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Magill S.S.,Centers for Disease Control and Prevention | Edwards J.R.,Centers for Disease Control and Prevention | Beldavs Z.G.,Oregon Public Health Authority | Dumyati G.,University of Rochester | And 5 more authors.
New England Journal of Medicine | Year: 2014

BACKGROUND: Currently, no single U.S. surveillance system can provide estimates of the burden of all types of health care-associated infections across acute care patient populations. We conducted a prevalence survey in 10 geographically diverse states to determine the prevalence of health care-associated infections in acute care hospitals and generate updated estimates of the national burden of such infections. METHODS: We defined health care-associated infections with the use of National Healthcare Safety Network criteria. One-day surveys of randomly selected inpatients were performed in participating hospitals. Hospital personnel collected demographic and limited clinical data. Trained data collectors reviewed medical records retrospectively to identify health care-associated infections active at the time of the survey. Survey data and 2010 Nationwide Inpatient Sample data, stratified according to patient age and length of hospital stay, were used to estimate the total numbers of health care-associated infections and of inpatients with such infections in U.S. acute care hospitals in 2011. RESULTS: Surveys were conducted in 183 hospitals. Of 11,282 patients, 452 had 1 or more health care-associated infections (4.0%; 95% confidence interval, 3.7 to 4.4). Of 504 such infections, the most common types were pneumonia (21.8%), surgical-site infections (21.8%), and gastrointestinal infections (17.1%). Clostridium difficile was the most commonly reported pathogen (causing 12.1% of health care-associated infections). Device-associated infections (i.e., central-catheter-associated bloodstream infection, catheter-associated urinary tract infection, and ventilator- associated pneumonia), which have traditionally been the focus of programs to prevent health care-associated infections, accounted for 25.6% of such infections. We estimated that there were 648,000 patients with 721,800 health care-associated infections in U.S. acute care hospitals in 2011. CONCLUSIONS: Results of this multistate prevalence survey of health care-associated infections indicate that public health surveillance and prevention activities should continue to address C. difficile infections. As device- and procedure-associated infections decrease, consideration should be given to expanding surveillance and prevention activities to include other health care-associated infections. Copyright © 2014 Massachusetts Medical Society.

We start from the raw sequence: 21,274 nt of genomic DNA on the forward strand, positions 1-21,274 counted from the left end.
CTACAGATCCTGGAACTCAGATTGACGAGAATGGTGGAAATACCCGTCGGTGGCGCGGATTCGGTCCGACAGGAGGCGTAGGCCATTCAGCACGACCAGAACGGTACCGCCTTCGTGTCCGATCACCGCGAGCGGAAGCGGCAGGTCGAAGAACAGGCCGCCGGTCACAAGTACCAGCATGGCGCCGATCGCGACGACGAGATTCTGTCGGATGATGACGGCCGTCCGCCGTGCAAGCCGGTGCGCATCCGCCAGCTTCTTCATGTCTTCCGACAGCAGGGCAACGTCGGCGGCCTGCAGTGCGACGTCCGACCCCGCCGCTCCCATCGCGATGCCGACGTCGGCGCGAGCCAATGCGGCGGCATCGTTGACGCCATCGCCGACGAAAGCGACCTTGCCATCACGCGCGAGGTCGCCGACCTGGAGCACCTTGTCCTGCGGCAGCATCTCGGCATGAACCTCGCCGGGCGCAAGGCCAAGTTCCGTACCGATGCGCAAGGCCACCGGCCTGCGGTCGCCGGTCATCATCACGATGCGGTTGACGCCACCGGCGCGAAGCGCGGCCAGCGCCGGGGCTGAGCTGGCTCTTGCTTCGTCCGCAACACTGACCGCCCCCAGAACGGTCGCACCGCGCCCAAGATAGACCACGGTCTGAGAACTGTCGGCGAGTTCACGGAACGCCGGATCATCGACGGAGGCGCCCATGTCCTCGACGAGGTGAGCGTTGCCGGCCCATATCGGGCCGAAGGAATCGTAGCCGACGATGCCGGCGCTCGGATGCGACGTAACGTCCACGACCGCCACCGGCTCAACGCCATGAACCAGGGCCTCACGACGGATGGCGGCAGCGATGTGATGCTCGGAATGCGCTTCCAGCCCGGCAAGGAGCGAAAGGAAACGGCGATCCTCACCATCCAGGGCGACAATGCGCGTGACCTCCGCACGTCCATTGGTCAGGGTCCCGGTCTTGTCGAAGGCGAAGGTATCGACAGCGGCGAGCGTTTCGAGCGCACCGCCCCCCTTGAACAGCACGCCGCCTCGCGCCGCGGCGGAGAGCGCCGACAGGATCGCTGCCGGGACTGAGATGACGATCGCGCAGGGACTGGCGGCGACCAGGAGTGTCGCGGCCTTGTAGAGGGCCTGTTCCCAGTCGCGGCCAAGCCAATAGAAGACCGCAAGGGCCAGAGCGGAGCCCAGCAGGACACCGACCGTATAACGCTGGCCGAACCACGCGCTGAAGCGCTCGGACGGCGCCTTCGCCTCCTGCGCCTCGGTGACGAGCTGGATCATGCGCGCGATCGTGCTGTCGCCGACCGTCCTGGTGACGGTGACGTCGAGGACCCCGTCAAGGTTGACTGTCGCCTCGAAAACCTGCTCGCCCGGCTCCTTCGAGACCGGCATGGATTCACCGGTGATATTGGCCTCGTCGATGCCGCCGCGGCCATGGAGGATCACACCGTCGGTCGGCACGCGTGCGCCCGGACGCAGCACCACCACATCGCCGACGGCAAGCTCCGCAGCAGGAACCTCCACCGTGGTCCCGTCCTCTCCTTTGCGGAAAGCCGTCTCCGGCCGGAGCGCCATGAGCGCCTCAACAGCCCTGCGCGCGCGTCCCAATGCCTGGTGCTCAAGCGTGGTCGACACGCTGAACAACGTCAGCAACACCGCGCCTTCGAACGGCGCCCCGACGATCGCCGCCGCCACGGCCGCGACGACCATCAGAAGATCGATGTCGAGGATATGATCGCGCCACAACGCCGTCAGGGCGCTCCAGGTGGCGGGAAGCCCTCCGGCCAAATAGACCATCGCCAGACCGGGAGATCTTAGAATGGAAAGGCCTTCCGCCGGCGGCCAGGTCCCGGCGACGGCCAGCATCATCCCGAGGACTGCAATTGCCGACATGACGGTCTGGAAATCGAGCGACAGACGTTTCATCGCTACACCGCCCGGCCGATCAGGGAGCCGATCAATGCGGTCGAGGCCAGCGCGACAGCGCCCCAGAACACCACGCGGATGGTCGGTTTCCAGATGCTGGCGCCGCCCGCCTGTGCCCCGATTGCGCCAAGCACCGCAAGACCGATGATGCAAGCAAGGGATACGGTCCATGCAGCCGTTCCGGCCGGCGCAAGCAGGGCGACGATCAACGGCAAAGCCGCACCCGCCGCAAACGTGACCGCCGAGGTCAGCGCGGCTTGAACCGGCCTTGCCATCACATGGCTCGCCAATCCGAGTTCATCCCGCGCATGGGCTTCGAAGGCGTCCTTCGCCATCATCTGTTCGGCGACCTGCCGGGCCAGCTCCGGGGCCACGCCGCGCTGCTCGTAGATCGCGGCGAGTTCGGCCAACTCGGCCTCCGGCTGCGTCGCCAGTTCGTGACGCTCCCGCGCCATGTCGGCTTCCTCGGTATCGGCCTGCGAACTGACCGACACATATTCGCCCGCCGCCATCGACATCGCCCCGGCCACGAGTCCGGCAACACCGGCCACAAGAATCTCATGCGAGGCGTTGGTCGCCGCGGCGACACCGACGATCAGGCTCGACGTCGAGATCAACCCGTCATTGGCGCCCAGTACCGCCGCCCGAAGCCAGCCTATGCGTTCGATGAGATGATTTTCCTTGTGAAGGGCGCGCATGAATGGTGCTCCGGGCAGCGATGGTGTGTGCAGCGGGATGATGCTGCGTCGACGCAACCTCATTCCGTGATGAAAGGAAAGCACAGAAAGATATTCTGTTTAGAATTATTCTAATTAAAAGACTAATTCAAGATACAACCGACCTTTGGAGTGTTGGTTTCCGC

Patel B.B.,Atlanta Veterans Affairs Medical Center | Holland N.W.,Emory University
Cleveland Clinic Journal of Medicine | Year: 2012

Mild cognitive impairment (MCI) is a common heterogeneous syndrome that in some cases is transitional between normal age-related cognitive changes and dementia. Identifying it early may lead to prompt recognition of reversible causes and allows for timely future planning. This article describes definitions of MCI and its evaluation, differential diagnosis, and management.


Echt K.V.,Atlanta Veterans Affairs Medical Center
The Journal of the Acoustical Society of America | Year: 2010